Comparing Genres Term Paper

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Message, Different Genres

Literature is a means by which people can raise questions about the society they live in and address issues of concern to them. One of the questioned often raised relates to the role of women in society. Female writers are able to use literature to express their opinions and explore what it means to be a woman in society. This was especially true in the times when women did not have the power and were not taken seriously enough to question their own roles openly. One text clearly describes the role of women saying that women were "supposedly the most stable of all elements of American nineteenth-century life, fixed firmly within their sphere of home and hearth" (The Literature of an Expanding Nation 21). When women are viewed this way, they are not capable of openly questioning their role or how they are viewed. Literature then becomes a means by which women can express their opinions. Susan Glaspell, Edna St. Vincent

Millay and Charlotte Perkins Gilman are three female authors who have used literature to present their opinions on he place of women. Glaspell used the genre of drama to present her opinion in the play "Trifles." Edna St. Vincent Millay challenged the accepted role of women in her poem "I, Being Born a Woman and Distressed." And Charlotte Perkin Gilman used the short story genre, with her work "The Yellow Wallpaper." All of these works mentioned share the same overall message, showing that woman are suppressed in society and should be freed. However, each of the messages are expressed in a different way, with the methods used linked to the genre used a medium for the message. These works will now be explored to show how each author uses the genre to present her message.

Susan Glaspell shows her views of the role of women in her play "Trifles." The genre play has two important features that influence how Glaspell presents her views. The first is that the play is a visual genre. A play is designed to be performed, rather than read. This means that Glaspell needs to show how women are suppressed and the place they are given, rather than focus on how women feel about it. Unlike a short story or a poem, a play cannot be largely focused on a woman's interior dialogue or what she thinks. Instead, a play must deliver its message via the action that happens. The second important feature of a play is that it is a way of depicting life. Glaspell is able to look at life, observe what she sees is wrong with society, and then put a representation of life on the stage so that other people can see what she sees. This is exactly what she effectively does in the play. One of the major ways the play makes its point is by showing how men act and how they view women. This is seen when the sheriff is looking in the kitchen and states that there is "nothing here but kitchen things" (Glaspell 997). While the sheriff is not saying directly that women are nothing, he is showing his general views via this statement. The kitchen is used to represent the role of the women and the sheriff is showing that he sees women as inferior to men. It is no coincidence that it is a sheriff who makes these statements. Glaspell uses the sheriff and the law to represent how men have the power in society and make all the rules. This is seen at another point where Mrs. Peters says, "But Mrs. Hale, the law is the law" (Glaspell 999). This is a female character saying this now, which shows that Glaspell is not saying that men are necessarily evil. Instead, she is showing how society overall accepts men as being in power and women as being inferior. The main point is that this view is so accepted that there is no ability to question it. Saying that the law is certainly not a way of making a valid argument. It is not like Mrs. Peters is saying that the law should be followed because it is right, or good, or necessary. Instead, she is showing that she accepts things as they are simply because they are the way are. In doing this, the person watching the play can begin to question whether the law in the play is correct and whether the rules of society are valid. This same question is asked in the scene where Mrs. Peters hides the bird. Based on the laws of the time, this is a crime since she has repressed evidence. But Mrs. Peters is also driven by a moral law and this is why she hides the bird, despite knowing that it is technically a crime. The audience must wonder whether she actually did anything wrong, and if she didn't then this suggests that the laws of society are not set, even if they are generally accepted. A similar idea is explored when it is considered whether Minnie's husband John Wright did anything wrong to deserve to die. When considering whether he technically did anything wrong, Glaspell has Mrs. Hale express her opinion. As she states, "He didn't drink, and kept his word as well as most, I guess, and paid his debts" (Glaspell 998). Again there is a sense that at least according to the law, Wright did not do anything wrong. But the events of the play hint that there is something greater to consider here. After all, Wright was killed and yet it seems Minnie will get away with her crime. At the same time, Glaspell creates a view where this is seen as a valid ending and the right one for Minnie and Wright. This shows that despite the laws saying that Wright did nothing wrong, there is a moral view saying that he did. This is what leads to a view where a person can see that there is more to understanding life than judging it by its rules. Since the play is a representation of real life, viewers can extend this questioning to the real world and see beyond what they have accepted as normal and never questioned. This is how Glaspell uses the genre of the play to show people a new vision and open their eyes to what they had previously accepted as normal. With the play focusing on issues of men and women and their roles, this level of previous acceptance is applied to how women are seen, both by themselves and by men. In this way, Glaspell expresses her concerns about the suppressed role that women are placed in and challenges others to question what they have accepted as normal.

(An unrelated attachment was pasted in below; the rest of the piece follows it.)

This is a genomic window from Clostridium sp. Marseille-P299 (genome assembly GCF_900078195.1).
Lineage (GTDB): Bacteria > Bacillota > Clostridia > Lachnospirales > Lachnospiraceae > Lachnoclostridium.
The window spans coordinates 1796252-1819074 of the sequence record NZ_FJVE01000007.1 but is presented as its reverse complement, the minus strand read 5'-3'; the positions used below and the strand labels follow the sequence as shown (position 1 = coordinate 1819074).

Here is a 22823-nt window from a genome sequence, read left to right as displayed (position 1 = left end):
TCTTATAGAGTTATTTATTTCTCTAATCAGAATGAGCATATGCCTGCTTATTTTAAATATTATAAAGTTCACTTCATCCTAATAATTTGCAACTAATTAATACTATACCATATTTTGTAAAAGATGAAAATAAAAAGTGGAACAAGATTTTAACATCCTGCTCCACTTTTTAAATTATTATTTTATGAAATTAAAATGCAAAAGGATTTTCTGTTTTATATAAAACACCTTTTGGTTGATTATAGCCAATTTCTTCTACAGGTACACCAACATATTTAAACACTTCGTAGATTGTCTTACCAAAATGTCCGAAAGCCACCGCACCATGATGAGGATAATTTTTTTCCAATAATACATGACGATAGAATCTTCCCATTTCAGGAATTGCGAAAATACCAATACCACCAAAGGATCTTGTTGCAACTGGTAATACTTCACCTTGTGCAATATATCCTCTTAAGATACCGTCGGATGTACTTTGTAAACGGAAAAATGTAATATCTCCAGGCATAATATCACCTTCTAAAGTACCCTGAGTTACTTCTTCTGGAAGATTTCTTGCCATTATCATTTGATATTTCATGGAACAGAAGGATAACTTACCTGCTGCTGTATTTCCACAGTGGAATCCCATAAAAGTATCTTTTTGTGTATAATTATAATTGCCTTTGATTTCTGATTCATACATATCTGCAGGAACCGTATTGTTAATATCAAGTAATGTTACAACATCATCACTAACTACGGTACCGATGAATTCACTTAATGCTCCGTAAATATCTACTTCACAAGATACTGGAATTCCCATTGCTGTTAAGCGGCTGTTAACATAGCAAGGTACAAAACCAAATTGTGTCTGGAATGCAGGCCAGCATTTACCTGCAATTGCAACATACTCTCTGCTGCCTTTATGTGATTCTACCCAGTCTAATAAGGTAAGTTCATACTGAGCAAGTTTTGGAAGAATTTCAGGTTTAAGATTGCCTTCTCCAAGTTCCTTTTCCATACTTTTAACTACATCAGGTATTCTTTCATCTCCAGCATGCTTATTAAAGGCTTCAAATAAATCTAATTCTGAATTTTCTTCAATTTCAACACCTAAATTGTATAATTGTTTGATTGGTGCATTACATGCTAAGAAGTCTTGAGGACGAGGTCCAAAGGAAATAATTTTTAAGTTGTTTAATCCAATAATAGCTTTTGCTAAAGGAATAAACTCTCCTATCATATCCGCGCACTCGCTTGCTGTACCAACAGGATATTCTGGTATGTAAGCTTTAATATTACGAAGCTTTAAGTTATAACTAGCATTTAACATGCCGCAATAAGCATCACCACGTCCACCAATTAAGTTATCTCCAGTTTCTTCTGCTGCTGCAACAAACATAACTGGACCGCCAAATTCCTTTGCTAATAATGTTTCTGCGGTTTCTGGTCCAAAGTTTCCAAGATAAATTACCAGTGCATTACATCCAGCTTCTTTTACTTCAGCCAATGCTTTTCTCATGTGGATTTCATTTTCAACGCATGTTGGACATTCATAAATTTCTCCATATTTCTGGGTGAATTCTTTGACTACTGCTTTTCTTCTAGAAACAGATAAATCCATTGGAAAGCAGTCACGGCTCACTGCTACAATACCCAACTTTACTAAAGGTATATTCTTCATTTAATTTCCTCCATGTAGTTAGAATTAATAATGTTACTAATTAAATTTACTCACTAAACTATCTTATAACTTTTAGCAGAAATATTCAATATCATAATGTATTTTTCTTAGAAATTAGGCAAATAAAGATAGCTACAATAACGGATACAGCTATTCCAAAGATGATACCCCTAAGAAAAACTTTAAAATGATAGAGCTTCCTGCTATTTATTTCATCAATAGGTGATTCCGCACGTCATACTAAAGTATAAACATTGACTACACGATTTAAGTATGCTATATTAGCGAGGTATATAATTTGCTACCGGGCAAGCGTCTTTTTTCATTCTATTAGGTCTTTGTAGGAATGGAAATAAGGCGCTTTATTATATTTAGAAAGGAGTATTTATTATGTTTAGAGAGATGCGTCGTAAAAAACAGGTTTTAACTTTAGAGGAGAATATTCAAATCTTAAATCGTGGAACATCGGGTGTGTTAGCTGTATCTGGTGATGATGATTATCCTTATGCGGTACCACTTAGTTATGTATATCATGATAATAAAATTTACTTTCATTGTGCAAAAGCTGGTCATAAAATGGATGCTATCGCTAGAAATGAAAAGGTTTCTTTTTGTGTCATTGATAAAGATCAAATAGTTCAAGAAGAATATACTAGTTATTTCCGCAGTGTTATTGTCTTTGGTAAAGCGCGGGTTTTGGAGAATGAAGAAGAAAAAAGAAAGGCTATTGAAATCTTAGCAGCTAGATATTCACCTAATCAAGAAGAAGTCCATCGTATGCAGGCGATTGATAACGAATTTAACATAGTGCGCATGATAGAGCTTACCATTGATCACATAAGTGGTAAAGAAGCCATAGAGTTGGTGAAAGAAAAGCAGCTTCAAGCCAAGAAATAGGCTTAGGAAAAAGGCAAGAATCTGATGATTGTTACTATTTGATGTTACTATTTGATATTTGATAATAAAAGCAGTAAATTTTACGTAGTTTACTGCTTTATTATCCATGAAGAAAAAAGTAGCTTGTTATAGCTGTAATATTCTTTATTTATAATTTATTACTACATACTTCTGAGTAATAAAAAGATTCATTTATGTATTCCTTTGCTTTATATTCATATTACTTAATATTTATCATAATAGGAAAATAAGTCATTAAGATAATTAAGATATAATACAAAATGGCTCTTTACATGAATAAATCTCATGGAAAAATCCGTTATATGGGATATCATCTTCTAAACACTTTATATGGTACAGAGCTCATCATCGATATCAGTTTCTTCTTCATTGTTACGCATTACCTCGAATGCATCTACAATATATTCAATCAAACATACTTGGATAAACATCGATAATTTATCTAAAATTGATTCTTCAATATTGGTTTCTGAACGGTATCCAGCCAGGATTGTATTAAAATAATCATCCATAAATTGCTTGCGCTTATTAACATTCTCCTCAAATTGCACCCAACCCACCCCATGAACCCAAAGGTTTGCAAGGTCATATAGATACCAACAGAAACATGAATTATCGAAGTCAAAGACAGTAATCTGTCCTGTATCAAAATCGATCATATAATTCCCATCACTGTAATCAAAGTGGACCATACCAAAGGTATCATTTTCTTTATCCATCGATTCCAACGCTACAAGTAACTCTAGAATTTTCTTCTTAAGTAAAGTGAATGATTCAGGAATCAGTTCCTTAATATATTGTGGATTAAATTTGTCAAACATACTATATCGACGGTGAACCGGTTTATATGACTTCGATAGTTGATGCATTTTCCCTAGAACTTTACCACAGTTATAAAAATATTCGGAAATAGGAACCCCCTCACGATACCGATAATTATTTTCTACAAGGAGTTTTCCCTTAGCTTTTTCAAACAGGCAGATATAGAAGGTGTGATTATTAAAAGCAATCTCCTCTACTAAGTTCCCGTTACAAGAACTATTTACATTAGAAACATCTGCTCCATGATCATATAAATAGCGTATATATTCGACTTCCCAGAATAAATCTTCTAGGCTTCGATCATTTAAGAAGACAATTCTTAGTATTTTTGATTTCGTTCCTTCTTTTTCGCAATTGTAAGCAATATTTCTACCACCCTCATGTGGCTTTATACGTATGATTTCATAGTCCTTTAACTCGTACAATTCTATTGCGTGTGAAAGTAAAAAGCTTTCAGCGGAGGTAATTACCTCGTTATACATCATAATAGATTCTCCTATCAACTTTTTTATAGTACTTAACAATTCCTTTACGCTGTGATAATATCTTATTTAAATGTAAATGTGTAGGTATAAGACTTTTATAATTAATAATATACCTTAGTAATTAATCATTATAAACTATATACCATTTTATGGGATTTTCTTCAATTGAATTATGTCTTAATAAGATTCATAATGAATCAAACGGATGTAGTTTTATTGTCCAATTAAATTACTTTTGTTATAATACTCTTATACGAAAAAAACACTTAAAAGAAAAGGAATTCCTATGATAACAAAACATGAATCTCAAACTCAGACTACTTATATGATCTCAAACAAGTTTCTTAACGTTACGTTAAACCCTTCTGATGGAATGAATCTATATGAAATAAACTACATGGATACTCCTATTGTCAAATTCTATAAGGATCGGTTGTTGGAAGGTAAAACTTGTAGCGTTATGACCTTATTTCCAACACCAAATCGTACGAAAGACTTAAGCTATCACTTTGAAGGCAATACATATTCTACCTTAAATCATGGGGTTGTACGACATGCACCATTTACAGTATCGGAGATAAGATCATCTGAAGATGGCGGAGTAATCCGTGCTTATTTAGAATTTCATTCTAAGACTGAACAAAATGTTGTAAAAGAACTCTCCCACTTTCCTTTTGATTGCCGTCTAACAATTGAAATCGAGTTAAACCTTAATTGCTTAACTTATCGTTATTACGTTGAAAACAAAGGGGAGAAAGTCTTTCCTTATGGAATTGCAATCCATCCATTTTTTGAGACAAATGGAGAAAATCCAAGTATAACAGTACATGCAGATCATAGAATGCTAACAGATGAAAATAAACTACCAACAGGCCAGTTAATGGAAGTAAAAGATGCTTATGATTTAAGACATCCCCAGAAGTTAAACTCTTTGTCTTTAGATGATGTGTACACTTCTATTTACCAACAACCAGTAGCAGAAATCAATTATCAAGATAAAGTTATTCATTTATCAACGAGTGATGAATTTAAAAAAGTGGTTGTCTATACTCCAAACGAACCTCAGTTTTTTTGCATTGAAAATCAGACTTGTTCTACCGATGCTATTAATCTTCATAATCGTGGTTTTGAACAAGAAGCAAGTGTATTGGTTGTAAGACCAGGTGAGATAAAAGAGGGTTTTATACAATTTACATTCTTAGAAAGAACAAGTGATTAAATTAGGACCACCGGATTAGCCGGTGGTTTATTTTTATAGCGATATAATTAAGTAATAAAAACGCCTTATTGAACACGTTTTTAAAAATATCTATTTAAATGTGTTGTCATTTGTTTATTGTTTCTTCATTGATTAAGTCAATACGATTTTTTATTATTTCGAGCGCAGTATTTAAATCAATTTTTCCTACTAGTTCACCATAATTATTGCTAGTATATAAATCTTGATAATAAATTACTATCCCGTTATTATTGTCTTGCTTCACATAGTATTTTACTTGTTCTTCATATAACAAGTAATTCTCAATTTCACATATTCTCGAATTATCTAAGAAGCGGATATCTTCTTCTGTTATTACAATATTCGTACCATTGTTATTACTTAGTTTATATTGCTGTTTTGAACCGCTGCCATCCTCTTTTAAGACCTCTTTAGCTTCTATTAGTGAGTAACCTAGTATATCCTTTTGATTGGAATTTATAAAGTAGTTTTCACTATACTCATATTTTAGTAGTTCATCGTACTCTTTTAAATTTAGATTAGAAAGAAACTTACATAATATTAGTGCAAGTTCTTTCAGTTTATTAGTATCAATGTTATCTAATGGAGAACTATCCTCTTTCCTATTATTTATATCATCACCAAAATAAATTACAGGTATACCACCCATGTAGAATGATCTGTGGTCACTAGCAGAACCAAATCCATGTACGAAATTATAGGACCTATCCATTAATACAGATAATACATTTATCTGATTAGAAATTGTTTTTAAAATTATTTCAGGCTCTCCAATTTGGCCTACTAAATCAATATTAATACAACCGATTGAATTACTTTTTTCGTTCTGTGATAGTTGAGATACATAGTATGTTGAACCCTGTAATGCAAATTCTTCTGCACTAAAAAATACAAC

Edna St. Vincent Millay challenges the accepted role of women in her poem "I, Being Born a Woman and Distressed." Like Glaspell, she presents woman as they are viewed. This is seen in the first five lines of the poem (Millay 895):

I, being born a woman, and distressed

By all the needs and notions of my kind,

Am urged by your propinquity to find

Your person fair, and feel a certain zest

To bear your body's weight upon my breast

In this case, however, Millay is focusing on how women are seen as sexual beings, with this their primary purpose. In the first five lines, Millay appears to be accepting the male view of women. However, the entire poem is actually a way of Millay taking a man's power from him and putting herself in control. Importantly, while the general view of women as sexual beings might be accepted, this does not mean that women are supposed to accept that view. Millay's poem is a statement saying that men are not putting her in that place, but that she is in that role because she chooses to be. This changes though at the end of the poem with the following lines (Millay 895):

I shall remember you with love, or season

My scorn with pity - let me make it plain:

I find this frenzy insufficient reason

For conversation when we meet again.

In the first half of the poem, she was stating as if she accepted how men saw her. In the final lines, she is reclaiming her power by telling the reader that this is not suitable and not enough. One of the important points about the use of the poem genre, is that the poet is using her own voice to express her opinion directly. Unlike Glaspell's use of drama, there are no characters or situations to deliver the message. Instead, Millay is just stating exactly what she thinks and speaking directly to a male reader. Millay also makes good use of voice and tone in the poem to maker her point. Note that in the first line, Millay is stating that she is a "distressed woman" with "all the needs and notions of my kind." The…[continue]